One of Coach Boudreau's strengths, according to his players, is simple: He talks to his players.
"He talks to all of us," Caps left wing Dave Steckel says. "Every day he walks around the room and asks what you did last night or what movie you saw."
Making it a point to communicate with his guys is something that's grounded in his experience. Says Coach Boudreau, "When I was in the NHL, if you weren't playing you might never talk to the coach. And just because you're not playing doesn't mean you're not a good person. I don't want anyone to feel ostracized."
As a minor league coach, Coach Boudreau spent time in Manchester, N.H.; Lowell, Mass.; Fort Wayne, Ind.; Biloxi, Miss.; Muskegon, Mich.; and Hershey, Pa., where he coached the Bears to an AHL title in 2006.
In November 2007, the Caps called on Coach Boudreau, who was coaching their AHL team in Hershey, to take over the team on interim basis after the team fired Glen Hanlon. A month later, he was hired as the team's full-time coach.
At his first practice with the Caps as interim coach, Coach Boudreau was eager to establish some credibility with his new team.
So he waited until the team's best player -- Alex Ovechkin -- made a mistake.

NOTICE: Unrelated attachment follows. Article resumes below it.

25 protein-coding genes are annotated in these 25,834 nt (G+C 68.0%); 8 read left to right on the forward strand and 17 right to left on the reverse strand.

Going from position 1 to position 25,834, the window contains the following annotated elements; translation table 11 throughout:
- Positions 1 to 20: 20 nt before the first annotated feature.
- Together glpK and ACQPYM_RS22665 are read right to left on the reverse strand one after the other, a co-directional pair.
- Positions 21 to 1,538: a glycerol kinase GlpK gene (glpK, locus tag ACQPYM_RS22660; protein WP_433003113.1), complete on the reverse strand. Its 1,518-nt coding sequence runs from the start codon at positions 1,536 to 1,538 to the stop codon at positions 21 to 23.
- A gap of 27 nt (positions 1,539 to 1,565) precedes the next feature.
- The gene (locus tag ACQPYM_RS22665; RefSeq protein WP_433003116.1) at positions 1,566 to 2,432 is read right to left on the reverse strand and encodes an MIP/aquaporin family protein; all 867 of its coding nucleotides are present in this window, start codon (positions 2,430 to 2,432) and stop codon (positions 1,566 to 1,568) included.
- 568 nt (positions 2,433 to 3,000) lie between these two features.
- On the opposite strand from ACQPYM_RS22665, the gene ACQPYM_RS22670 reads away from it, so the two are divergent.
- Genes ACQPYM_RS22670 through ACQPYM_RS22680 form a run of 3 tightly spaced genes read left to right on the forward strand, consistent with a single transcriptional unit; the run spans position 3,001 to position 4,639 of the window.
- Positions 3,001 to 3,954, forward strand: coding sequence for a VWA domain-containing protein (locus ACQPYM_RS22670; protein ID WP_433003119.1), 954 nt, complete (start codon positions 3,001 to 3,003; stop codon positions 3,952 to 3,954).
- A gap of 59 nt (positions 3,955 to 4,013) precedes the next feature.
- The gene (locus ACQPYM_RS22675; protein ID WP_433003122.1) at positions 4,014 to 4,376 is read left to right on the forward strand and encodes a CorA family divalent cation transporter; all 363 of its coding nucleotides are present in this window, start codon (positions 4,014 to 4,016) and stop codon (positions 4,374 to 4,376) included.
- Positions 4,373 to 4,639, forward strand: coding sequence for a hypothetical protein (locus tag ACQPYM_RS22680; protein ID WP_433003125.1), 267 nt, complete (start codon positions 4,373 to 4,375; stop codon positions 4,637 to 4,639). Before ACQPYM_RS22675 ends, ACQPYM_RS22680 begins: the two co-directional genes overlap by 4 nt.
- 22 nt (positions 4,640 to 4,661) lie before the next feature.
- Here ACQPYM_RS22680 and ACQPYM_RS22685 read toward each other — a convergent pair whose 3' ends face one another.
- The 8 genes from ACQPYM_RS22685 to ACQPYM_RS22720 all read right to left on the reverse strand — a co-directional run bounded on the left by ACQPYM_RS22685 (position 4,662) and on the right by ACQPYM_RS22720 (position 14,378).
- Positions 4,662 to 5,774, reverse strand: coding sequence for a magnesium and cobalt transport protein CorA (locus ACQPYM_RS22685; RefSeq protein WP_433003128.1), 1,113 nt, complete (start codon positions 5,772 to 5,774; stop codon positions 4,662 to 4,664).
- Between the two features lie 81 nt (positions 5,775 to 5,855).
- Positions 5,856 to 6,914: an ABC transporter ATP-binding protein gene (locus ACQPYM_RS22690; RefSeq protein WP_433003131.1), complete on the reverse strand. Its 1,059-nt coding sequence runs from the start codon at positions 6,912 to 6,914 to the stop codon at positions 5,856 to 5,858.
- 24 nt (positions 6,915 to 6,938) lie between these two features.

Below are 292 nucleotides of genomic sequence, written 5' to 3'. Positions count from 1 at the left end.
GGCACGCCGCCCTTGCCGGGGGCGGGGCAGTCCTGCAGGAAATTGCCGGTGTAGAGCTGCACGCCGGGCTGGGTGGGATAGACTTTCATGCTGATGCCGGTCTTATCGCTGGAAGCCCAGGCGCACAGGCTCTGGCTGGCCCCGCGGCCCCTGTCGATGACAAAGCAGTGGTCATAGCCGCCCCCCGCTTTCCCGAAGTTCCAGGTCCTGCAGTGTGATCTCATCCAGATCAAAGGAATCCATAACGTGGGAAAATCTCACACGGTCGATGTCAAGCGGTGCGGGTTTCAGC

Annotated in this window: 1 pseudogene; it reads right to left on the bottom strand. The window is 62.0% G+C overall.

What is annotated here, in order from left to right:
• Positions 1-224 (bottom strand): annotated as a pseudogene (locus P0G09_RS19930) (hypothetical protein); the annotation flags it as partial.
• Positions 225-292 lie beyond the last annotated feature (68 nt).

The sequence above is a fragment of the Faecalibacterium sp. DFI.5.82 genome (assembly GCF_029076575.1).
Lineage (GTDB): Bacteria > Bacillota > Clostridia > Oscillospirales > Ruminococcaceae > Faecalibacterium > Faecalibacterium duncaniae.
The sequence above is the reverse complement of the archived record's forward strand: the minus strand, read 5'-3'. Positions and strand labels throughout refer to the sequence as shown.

"I thought, 'I've got to get the respect of these guys right off the bat or they're going to think I'm just a minor-league, interim guy.' It would have been really easy for me to yell at David Steckel because I coached him (before). That wouldn't have garnered anything. But to do it to Alex?
I waited for him to make a mistake and about 20 minutes into practice he did and I said, 'Alex, you can't do that. You have to do this.' And he stayed behind me and said, 'Well, show me on the board.' I was in trouble if he balked. But Alex is very coachable. He always wants to learn."
As the article describes, "Caps center Brooks Laich remembers that first practice well."
"All he kept screaming was, 'Move your feet, move the puck.' Before we were a skilled team, but I don't think we utilized it. He came here and brought a certain offensive attitude."
Caps GM George McPhee was at that first practice, too.
"We liked what we saw in the first practice," McPhee says. "Bruce was in charge. He was the same guy who coached the Hershey Bears. Some people try to be something they're not. That happens sometimes when you come up to the NHL. Bruce is who he is. He believes in this game, he knows this game and he is happy to have spent his whole life in this game. He will never be jaded."
As Caps owner Ted Leonsis puts it: "Bruce is unfiltered and authentic. There is no chess playing. What he says is what he means. Players trust him because they know he's not pressing buttons."
As for Coach Boudreau, he has no regrets about coaching in the minor leagues:
"People want to make my life this feel-good story by making it seem like it was really rotten in the minors and now this is really good. They don't understand. When you love the game, it's never a hardship. If people underestimate me — good."